Are you still shopping at Wal-Mart (NYSE:WMT) but enjoying it less? If so, you’ve got lots of company. The discount retailing behemoth may be the biggest, but it’s not the best in the eyes of consumers. In fact, it comes in dead last in the latest American Customer Satisfaction Index (ACSI), an annual survey conducted by researcher ACSI.
The organization’s new survey, covering 2011, was released on Feb. 21, and the results for the department store and discount chain category came in flat with the 2010 survey’s results. The group again scored an overall rating of 76. By contrast, specialty retail – where the likes of Best Buy (NYSE:BBY) and Costco (NASDAQ:COST) are located – gained for the fourth year in a row, racking up an overall score of 79.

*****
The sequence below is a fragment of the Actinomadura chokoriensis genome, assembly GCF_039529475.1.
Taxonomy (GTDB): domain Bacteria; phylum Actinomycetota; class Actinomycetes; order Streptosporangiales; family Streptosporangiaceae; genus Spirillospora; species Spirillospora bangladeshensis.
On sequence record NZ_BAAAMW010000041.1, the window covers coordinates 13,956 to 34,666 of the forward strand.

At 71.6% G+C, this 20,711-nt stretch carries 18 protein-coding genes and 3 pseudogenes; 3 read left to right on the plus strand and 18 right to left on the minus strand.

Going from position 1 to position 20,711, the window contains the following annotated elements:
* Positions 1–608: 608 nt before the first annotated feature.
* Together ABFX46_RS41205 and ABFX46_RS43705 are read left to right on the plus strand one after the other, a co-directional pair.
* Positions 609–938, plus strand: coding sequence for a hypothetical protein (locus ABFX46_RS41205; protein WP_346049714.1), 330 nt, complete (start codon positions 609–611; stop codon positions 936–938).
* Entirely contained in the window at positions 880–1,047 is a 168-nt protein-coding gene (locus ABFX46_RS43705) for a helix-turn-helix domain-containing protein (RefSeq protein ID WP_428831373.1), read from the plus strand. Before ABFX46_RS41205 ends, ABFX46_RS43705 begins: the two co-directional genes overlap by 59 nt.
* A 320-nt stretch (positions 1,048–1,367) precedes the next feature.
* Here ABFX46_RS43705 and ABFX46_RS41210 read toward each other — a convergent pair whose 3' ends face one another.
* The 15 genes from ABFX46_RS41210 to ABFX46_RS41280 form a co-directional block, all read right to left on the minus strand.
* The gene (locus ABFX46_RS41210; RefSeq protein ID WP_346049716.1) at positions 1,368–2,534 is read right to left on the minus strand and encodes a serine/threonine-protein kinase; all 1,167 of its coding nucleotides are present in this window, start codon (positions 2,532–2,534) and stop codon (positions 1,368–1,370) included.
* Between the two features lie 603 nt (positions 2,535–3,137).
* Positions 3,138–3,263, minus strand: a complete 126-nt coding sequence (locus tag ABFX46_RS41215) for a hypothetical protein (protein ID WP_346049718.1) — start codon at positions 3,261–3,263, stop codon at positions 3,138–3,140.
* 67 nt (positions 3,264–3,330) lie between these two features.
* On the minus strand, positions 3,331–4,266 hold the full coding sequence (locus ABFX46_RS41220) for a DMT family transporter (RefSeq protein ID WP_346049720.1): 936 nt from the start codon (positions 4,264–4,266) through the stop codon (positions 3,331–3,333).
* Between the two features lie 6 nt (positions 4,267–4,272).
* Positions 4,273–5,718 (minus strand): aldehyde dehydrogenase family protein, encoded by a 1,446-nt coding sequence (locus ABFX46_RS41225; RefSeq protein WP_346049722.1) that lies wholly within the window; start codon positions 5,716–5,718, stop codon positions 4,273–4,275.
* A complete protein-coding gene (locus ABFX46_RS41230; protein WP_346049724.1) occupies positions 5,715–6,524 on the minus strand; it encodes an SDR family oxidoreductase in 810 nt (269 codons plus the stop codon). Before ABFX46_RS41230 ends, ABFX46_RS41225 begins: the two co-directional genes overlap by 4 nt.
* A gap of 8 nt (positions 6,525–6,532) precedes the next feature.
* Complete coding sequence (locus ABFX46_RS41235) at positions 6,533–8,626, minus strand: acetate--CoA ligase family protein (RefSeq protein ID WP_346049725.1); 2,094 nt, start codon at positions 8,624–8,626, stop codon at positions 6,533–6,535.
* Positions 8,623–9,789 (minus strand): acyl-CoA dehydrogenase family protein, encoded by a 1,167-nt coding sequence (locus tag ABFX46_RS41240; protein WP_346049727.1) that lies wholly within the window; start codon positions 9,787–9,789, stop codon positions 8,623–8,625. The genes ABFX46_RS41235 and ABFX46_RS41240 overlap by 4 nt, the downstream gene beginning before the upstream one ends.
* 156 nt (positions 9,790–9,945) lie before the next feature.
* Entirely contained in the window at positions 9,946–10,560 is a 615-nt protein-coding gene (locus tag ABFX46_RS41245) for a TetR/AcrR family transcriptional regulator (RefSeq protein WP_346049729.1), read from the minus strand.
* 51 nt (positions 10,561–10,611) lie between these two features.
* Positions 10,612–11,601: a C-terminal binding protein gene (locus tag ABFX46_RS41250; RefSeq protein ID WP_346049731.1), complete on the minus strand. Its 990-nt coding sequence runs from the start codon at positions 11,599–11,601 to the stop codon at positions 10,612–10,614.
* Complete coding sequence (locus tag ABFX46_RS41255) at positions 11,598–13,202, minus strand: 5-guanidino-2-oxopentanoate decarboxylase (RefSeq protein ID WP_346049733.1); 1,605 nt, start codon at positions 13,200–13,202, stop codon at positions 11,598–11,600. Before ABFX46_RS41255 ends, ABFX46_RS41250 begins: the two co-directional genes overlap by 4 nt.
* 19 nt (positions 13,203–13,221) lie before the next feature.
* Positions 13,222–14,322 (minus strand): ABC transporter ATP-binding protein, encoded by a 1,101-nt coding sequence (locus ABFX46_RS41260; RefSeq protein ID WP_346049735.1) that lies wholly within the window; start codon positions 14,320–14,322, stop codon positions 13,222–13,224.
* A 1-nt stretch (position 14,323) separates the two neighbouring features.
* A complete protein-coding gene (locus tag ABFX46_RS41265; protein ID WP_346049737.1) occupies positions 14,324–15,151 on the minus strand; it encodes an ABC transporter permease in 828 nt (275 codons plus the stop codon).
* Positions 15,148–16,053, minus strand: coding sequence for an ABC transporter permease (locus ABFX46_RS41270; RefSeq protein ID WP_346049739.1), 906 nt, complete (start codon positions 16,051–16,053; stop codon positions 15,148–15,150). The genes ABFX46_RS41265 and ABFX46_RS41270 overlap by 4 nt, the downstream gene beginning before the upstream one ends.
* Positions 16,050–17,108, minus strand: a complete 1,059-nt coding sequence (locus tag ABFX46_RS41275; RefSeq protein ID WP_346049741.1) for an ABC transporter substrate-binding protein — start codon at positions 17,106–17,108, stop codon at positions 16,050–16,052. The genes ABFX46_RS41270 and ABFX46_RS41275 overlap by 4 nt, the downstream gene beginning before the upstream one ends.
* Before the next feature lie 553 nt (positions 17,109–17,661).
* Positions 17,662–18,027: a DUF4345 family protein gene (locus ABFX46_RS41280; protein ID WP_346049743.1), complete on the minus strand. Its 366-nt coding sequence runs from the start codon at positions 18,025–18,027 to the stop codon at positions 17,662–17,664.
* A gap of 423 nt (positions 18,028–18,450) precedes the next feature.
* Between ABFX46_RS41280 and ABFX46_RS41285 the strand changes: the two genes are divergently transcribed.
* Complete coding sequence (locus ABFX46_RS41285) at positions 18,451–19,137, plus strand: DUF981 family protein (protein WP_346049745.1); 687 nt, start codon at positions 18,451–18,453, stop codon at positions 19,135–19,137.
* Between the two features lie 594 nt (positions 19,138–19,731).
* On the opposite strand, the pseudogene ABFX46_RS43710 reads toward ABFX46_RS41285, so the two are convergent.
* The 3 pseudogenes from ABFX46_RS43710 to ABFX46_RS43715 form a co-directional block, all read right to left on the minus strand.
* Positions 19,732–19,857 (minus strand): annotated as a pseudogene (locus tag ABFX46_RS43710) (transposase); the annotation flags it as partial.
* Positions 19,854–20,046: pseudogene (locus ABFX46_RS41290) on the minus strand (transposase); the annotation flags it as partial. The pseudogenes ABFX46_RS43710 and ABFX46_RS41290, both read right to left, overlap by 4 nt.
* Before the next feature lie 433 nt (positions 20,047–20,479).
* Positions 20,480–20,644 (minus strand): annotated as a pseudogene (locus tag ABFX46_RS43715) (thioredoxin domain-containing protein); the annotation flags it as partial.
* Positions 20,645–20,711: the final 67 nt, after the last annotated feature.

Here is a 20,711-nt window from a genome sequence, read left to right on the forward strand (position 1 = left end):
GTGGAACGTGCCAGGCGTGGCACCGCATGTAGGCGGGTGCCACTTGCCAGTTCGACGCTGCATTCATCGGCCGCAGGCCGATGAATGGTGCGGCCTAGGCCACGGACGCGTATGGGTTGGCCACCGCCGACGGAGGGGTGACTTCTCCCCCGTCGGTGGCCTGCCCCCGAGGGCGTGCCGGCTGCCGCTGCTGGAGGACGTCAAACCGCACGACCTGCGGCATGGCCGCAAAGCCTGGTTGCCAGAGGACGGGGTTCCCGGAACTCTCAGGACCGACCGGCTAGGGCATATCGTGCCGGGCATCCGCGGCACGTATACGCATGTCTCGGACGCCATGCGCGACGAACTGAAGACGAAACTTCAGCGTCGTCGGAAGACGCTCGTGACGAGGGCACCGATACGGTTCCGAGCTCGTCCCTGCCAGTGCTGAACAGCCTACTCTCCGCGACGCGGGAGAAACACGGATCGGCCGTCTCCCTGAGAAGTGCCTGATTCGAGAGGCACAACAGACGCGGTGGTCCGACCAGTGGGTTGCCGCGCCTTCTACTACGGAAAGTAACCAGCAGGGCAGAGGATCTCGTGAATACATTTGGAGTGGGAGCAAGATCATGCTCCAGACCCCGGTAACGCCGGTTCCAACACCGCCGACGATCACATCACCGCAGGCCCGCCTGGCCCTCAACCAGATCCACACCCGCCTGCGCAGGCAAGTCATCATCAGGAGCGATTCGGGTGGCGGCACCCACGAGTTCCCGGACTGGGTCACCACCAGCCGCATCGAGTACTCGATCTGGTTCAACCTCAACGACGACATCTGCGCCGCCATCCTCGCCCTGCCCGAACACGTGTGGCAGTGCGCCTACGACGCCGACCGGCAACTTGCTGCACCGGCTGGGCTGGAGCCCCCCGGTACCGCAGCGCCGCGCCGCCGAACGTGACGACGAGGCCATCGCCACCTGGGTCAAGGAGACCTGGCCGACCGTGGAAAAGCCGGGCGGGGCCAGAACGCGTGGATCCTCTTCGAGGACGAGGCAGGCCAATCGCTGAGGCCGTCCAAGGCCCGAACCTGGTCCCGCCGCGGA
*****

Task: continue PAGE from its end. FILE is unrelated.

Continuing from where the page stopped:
What retailer among this group took top honors this year? Nordstrom (NYSE:JWN), which landed with a score of 84, just ahead of No. 2 J.C. Penney (NYSE:JCP) at 82. Rounding out the top 5 were Kohl’s (NYSE:KSS) at 81 , Dillard’s (NYSE:DDS) and Target (NYSE:TGT), tied at 81. Wal-Mart’s cellar-dwelling rank: 70.
What might account for Wal-Mart’s lagging customer satisfaction? ”In view of Wal-Mart’s focus on value for money,” its score may seem surprising, says ACSI, “since shoppers continue to be very price-conscious. The problem may be that the denominator in the money/value expression is seen as too weak by consumers and that dollar stores and other big box retailers are viewed as viable alternatives, offering different combinations of service and product quality along with low price.”
Whatever the reason, Wal-Mart has a long climb before it can approach the leaders in its segment.Check out the ASCI’s full list of charts here, or take a look at individual sectors here.